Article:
Read more about Katy in her practitioner bio and book in to get started with a new practice of self care and connection.

We look forward to seeing you at the practice soon,

Charmaine Dennis & Carly Woods
Directors
About Katy

Movement & Embodied Dance for Preconception

 

Katy Woods
Bachelor of Creative Art & Contemporary Dance

Movement & Embodied Dance Coach

Fertile Ground Health Group at The Melbourne  Apothecary
p: (03) 9419 9988
e: katy@fertileground.com.au
www.fertileground.com.au
Facebook & Instagram
a: 33 Smith Street, Fitzroy

Trying To Conceive

Trying To Conceive

We know that around 80-84% of couples with healthy and fully functioning reproductive systems will be pregnant within 12 months, and 93% within two years. These couples have a 20% chance of conceiving on any one cycle and the chance is not cumulative ‒ it is a 20% chance each time. We also know that a variety of factors can affect your chance of conceiving, including your age, diet, lifestyle, fitness and stress levels. We will get to all of that, but let’s focus on sex first!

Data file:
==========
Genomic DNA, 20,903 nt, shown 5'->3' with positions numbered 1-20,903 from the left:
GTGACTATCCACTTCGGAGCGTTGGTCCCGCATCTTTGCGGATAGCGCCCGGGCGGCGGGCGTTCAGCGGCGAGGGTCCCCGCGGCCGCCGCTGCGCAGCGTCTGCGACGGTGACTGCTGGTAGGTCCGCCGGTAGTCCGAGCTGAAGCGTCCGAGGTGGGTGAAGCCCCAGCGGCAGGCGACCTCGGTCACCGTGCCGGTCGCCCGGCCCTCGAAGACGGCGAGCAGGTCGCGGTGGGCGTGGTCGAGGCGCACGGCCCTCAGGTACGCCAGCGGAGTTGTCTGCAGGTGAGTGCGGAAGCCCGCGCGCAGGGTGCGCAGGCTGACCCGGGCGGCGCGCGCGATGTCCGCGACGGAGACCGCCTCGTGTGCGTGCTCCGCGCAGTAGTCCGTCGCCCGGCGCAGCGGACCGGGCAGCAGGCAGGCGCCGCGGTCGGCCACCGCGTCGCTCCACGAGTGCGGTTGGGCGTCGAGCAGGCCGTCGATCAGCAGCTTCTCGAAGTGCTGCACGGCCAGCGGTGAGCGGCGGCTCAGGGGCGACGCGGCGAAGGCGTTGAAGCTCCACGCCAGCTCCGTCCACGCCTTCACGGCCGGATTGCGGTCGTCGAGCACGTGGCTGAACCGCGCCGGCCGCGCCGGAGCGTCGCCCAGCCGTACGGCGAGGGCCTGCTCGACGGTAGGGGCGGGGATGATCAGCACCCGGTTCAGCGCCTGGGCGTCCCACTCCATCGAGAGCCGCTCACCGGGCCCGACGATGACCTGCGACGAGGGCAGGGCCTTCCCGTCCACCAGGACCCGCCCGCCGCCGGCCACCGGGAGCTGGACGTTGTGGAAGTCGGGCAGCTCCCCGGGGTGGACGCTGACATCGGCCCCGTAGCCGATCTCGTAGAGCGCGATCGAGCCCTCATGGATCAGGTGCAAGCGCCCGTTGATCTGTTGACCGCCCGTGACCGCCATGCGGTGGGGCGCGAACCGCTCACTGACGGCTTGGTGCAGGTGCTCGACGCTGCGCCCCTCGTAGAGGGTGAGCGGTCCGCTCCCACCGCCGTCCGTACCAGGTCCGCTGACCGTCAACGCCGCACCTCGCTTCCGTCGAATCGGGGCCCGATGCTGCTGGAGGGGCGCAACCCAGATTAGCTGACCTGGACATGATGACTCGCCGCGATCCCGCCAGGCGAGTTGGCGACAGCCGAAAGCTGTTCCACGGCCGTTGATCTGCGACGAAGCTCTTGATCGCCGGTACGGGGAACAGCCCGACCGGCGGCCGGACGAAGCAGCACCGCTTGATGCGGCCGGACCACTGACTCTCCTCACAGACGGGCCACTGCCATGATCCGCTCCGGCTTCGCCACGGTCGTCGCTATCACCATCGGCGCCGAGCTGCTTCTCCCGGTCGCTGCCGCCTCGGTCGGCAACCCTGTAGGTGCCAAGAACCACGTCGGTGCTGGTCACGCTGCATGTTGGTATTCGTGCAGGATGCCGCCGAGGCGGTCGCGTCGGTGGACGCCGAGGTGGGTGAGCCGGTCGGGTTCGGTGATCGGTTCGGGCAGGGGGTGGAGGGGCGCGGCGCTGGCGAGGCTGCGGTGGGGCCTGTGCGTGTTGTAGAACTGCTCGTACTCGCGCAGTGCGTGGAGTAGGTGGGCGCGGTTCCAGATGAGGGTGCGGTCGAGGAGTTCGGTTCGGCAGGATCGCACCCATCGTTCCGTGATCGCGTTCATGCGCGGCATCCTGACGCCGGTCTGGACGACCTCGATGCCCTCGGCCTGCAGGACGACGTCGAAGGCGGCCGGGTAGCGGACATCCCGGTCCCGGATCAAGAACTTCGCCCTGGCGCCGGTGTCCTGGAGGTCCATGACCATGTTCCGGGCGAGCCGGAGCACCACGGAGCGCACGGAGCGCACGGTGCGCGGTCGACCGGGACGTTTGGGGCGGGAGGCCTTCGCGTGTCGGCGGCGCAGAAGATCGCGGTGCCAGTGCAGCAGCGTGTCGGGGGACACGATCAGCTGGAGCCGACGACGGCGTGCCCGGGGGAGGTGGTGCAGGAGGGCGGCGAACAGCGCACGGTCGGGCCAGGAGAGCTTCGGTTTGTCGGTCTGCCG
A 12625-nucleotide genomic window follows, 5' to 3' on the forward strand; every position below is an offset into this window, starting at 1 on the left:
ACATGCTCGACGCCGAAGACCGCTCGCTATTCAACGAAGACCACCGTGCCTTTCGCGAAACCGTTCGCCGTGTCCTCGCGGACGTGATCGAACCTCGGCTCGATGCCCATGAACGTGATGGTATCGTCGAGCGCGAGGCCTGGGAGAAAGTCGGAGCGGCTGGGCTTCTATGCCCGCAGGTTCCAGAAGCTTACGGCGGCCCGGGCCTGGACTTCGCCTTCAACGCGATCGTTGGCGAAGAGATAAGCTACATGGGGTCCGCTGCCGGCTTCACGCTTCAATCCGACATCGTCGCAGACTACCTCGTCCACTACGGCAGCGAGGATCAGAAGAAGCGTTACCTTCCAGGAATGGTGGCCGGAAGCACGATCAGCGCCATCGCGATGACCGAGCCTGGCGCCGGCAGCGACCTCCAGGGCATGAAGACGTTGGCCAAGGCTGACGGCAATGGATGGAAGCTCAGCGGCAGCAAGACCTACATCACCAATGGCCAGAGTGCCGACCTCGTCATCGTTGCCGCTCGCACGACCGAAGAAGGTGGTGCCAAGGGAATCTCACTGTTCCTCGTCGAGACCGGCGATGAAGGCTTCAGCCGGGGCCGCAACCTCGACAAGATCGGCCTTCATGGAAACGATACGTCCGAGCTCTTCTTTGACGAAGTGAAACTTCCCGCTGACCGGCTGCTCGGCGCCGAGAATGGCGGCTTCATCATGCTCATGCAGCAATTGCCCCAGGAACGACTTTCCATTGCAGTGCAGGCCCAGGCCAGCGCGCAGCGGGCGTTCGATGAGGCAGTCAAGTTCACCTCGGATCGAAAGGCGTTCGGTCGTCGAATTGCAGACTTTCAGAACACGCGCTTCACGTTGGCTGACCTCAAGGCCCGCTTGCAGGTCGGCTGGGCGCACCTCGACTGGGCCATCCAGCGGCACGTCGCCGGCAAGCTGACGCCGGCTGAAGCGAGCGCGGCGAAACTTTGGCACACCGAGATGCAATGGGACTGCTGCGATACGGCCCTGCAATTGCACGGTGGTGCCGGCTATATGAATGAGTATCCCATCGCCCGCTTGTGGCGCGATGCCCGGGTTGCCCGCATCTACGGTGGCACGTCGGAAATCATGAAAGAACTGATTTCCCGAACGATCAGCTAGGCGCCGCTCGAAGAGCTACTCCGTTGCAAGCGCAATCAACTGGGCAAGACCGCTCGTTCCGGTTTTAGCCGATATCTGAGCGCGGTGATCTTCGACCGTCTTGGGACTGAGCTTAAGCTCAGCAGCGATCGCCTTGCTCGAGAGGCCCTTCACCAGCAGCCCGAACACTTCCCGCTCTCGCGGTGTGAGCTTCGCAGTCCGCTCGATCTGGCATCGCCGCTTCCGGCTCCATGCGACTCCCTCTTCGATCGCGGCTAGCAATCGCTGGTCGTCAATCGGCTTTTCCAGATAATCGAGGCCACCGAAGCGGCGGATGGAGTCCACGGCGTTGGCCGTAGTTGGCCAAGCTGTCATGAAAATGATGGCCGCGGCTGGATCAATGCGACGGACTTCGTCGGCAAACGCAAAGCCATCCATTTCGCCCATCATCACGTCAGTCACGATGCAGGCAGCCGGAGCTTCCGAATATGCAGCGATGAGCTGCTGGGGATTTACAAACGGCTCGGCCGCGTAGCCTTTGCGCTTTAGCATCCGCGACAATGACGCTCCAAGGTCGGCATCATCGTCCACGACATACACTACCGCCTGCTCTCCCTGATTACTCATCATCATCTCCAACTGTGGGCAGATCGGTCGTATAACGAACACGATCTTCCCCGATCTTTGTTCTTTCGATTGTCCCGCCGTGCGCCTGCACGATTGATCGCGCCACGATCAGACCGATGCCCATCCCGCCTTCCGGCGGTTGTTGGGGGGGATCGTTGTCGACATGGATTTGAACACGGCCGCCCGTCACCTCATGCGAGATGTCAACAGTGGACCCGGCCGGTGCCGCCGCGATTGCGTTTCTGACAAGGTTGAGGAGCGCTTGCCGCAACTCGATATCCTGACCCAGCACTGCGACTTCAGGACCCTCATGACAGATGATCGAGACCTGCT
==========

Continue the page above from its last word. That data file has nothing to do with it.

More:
A fertility equation

If 100 couples try to get pregnant in January, about 20 will conceive, leaving 80 to try again in February. If another 20 per cent (or 16 couples) conceive, then 64 will be trying again in March. Continuing the one-in-five success rate, by the end of April roughly half will have successfully conceived. At this rate, after seven months 78 couples would have conceived (leaving 22 not yet pregnant).

 

Trying to conceive (TTC) takes time – it is like predicting the weather really. It can look like rain, feel like rain, even have lightning and thunder and yet still hold off. It will rain eventually in most cases, but we can’t say exactly when. When you start TTC, if you can, try to keep hold of the understanding that you would like to conceive sometime over the course of the year. This will help avoid what many couples experience as the roller-coaster ride of TTC – the highs and lows that come with expectation and disappointment if you don’t have a positive pregnancy test; feelings that are often compounded by PMT!

Having said that though, research shows that if you can interpret your body’s signs of ovulation and time your sex and conception attempts to the fertile window, your chances of conceiving on any one cycle are significantly higher.

 

When is the best time to have sex?